Why a former Republican congressman wants a third party
Many Never Trump conservatives hoped that after President Joe Biden was sworn in and Donald Trump vacated the White House, right-wing Trump critics such as Rep. Liz Cheney of Wyoming and Sen. Mitt Romney of Utah would point the Republican Party in a new direction. But right-wing radio host and former Rep. Joe Walsh, in an article published by The Bulwark on February 25, laments that the GOP is as pro-Trump as ever — stressing that anti-Trump conservatives like himself need to weigh their options and decide where to go from here.
"The Republican Party is what it is," Walsh explains. "It's the Trump/Trumpy party. It's the party of nationalism, protectionism, authoritarianism, wall-building, intolerance, fear, resentments, grievances, middle fingers to the rest of the world, lying, and utter disdain for democracy and the rule of law. In other words, it's Donald Trump's party. All this talk about a GOP 'civil war' is just wrong. There is no war. There is no great divide. The party is pretty darn unified. Republican voters, by really solid majorities, want Trumpism."
My friend @WalshFreedom eloquently makes the case for going boldly where none has successfully gone before and star… https://t.co/Hq3IdHV1F3— Bill Kristol (@Bill Kristol)1614261661.0
Accepting the fact that the GOP is the "Trump party," according to Walsh, is "the easy part." The more challenging task for Never Trumpers, he writes, is figuring out what their next move should be.
"What about all the rest of us?," Walsh writes. "What about all the conservatives, former Republicans, moderate Republicans, independents, and even moderate Democrats who want absolutely nothing to do with this new Trumpy Republican Party? What do we do? The options are actually pretty straight-forward — stay and try to reform the Republican Party; hang out in the land of independents; join the Democratic Party; or, start a new political party."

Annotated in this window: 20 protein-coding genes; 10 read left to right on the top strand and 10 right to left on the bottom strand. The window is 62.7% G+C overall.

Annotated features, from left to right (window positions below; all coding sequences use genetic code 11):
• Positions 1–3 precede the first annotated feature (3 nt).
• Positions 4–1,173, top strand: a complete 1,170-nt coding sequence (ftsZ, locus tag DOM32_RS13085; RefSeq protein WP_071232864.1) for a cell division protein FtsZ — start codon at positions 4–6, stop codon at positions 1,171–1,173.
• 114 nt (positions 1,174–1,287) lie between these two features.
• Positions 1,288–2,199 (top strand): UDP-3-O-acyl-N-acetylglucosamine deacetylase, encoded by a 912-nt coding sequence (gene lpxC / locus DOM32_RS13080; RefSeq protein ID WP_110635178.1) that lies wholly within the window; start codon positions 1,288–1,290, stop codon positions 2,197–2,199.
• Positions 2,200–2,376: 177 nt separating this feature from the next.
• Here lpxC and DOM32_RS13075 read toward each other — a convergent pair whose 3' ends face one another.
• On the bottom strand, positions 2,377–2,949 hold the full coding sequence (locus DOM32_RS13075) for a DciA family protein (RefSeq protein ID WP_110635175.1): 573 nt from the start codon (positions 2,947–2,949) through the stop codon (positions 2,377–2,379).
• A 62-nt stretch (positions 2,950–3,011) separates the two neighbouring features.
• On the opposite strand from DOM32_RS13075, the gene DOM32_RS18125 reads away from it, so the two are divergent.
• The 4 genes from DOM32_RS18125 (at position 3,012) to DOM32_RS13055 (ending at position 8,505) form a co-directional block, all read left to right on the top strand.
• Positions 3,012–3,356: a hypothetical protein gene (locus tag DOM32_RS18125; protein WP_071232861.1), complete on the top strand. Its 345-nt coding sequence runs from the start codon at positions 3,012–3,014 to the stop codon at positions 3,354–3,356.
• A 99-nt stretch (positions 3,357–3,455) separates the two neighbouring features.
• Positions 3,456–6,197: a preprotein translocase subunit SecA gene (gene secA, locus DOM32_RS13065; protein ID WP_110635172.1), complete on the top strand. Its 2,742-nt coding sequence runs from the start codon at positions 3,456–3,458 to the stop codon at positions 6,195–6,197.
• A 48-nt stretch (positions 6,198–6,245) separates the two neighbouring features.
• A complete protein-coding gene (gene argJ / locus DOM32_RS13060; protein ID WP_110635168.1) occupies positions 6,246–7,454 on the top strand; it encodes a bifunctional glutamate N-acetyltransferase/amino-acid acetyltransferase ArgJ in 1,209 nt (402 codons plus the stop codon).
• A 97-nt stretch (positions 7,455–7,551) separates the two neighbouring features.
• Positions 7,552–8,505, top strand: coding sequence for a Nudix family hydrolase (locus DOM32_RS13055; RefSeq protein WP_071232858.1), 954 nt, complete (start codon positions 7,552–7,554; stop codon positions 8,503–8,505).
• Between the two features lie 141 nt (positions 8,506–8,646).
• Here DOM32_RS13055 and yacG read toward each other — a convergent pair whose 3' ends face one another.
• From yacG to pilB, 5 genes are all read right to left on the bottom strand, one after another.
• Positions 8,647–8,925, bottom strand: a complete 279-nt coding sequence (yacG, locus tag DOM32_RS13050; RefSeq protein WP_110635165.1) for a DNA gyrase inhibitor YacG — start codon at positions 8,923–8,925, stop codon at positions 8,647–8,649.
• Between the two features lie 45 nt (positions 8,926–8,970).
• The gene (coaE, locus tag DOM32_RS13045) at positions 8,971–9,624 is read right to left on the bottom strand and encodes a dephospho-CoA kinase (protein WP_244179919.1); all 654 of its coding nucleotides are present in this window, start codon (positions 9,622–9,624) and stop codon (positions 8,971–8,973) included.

Walsh continues, "The chief objections to each of these options are pretty straight-forward as well. The Republican Party isn't changing; so, it's not reforming. If you hang out in the land of independents, you'll probably be hanging out there for the rest of your natural life. Though many have enormous respect for the Democratic Party, issues and policies matter — and the vast majority of conservatives, when it comes to issues and policies, just have a fundamentally different world view than today's Democratic Party. And finally, it's really, really, really hard in our two-party dominated politics, to start and sustain a viable third political party."
But Walsh goes on to say that even though it's "really, really, really hard," the best and "most obvious" option for Never Trumpers is to "launch a new political party" — which he envisions as a "radically centrist, common sense, let's-get-shit-done party."
Walsh wraps up his article by stressing that the Trumpified version of the GOP cannot survive in the long run.
"I don't think most Americans realize it yet, but the Republican Party, as a national party, is dying," Walsh writes. "The 166-year-old Republican-Democratic two-party duopoly is coming to an end. This is the perfect time to take this leap. The audience is there for it, the outside money is there for it, and young people would rally around it."
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